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Is sea salt more healthy than table salt?

Promoted as having health benefits, sea salts lack a vital ingredient.

Sea salt, produced through evaporation of ocean or salt-lake water, usually undergoes little processing. Hence, it typically contains a variety of trace minerals, such as magnesium and calcium, and elements that give it the colour and flavour that make it popular with foodies.

In contrast, table salt is often mined from underground deposits and undergoes more processing as it’s transformed into a white powder that flows freely, thanks to anti-clumping additives.

But in New Zealand, Cerebos’ table salt is made from salt obtained from Marlborough’s Lake Grassmere. The salt water is collected and evaporated by the sun and wind via a series of salt beds and drying processes. The resulting product is then milled or crushed into varying crystal sizes from rock crystal to fine table salt.

Read more: The latest research on salt's link to heart, cancer and brain diseases

Table salt typically has fewer minerals and elements, with the exception of iodine, which New Zealand manufacturers must add because our soils and therefore national diet are deficient in that element.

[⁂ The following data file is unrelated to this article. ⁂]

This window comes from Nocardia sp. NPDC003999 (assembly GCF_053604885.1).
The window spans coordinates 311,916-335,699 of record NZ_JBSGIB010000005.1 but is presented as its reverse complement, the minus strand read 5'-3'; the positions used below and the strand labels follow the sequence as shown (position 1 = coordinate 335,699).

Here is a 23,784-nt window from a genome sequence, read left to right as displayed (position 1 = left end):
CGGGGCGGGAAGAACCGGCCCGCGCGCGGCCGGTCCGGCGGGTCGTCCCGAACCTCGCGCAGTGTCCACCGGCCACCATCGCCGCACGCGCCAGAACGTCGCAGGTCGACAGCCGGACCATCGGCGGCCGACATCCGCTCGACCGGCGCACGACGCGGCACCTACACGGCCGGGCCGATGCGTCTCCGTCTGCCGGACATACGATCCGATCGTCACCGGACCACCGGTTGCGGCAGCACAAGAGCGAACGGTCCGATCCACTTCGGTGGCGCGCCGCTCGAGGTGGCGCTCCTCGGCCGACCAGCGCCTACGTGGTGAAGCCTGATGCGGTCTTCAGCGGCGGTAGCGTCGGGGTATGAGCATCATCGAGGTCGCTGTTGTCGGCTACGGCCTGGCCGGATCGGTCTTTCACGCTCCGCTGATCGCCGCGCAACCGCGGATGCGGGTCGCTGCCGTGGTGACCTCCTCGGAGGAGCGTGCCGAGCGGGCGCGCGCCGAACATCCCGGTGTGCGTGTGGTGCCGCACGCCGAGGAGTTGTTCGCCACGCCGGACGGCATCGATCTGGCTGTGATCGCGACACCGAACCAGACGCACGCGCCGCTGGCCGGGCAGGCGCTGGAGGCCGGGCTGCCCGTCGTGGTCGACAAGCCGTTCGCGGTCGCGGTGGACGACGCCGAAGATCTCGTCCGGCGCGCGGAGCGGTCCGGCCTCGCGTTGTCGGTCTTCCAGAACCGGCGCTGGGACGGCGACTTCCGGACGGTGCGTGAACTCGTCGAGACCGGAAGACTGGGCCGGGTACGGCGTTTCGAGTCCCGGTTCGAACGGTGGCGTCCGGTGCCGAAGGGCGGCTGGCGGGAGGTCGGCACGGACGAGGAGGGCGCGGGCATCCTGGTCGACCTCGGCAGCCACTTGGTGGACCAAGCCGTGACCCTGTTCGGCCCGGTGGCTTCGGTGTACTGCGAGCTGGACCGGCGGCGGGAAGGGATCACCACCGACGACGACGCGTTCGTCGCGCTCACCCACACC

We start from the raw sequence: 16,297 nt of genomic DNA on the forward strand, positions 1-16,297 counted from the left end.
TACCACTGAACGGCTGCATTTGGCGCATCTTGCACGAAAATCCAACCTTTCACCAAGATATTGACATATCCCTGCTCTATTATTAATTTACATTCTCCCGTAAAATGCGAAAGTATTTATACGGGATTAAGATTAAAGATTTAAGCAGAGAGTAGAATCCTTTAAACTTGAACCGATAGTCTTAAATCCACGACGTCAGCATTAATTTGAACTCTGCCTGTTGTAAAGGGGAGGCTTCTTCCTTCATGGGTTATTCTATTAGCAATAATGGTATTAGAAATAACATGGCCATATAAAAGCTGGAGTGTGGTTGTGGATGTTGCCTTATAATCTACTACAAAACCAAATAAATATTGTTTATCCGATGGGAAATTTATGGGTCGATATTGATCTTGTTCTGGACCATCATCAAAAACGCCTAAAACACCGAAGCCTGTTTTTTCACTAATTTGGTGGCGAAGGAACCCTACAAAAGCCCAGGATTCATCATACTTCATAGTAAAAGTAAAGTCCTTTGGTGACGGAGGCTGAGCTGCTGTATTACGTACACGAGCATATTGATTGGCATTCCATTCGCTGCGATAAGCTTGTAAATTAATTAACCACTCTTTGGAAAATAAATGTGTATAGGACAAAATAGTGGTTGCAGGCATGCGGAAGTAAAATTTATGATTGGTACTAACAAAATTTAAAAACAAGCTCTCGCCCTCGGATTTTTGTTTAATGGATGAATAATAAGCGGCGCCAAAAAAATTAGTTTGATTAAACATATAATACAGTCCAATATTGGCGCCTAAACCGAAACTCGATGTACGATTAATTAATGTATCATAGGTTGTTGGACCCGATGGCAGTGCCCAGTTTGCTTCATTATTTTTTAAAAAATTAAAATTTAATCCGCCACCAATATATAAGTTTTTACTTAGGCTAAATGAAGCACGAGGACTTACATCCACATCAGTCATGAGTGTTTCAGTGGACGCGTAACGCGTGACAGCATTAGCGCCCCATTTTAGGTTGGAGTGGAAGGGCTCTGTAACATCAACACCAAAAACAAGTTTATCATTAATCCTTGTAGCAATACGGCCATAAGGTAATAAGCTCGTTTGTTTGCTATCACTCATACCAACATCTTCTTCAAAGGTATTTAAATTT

More recently, an array of sea salts have emerged on shop shelves promoted as containing “higher levels of calcium, magnesium and other minerals” than standard table salt and having “beneficial effects” on the body. It sounds great, although rather vague. So, what’s the truth?

New Zealand’s Dominion Salt provides a full nutritional analysis of its sea-salt products, revealing its Flaky Sea Salt has about the same levels of calcium and iron as iodised table salt, whereas its Natural Sea Salt product has much higher levels of both. The Natural Sea Salt also has much more magnesium than the Flaky Sea Salt and iodised table salt. Importantly, though, both products have only a fraction of the iodine content of iodised table salt. “That’s because the amount of iodine in sea water itself is too low to bring it up to that level,” says Sheila Skeaff, professor of human nutrition at the University of Otago.

Expensive Himalayan salt, popular for its pink colour and supposed health properties, lacks meaningful amounts of iodine.

With sea-salt products, says Skeaff, “If it doesn’t say it’s iodised, it won’t contain the recommended range of iodine.”

There’s no evidence to suggest that sea salt is nutritionally superior. In fact, its lack of iodine is a distinct disadvantage. And its minute amounts of trace minerals are far more easily obtained in other nutrient-dense foods such as nuts.

Enjoy sea salt on occasion for its flavour, but, ultimately, your health is better served in New Zealand by choosing iodised table or rock salt to optimise your iodine levels.

This article was first published in the January 18, 2020 issue of the New Zealand Listener.

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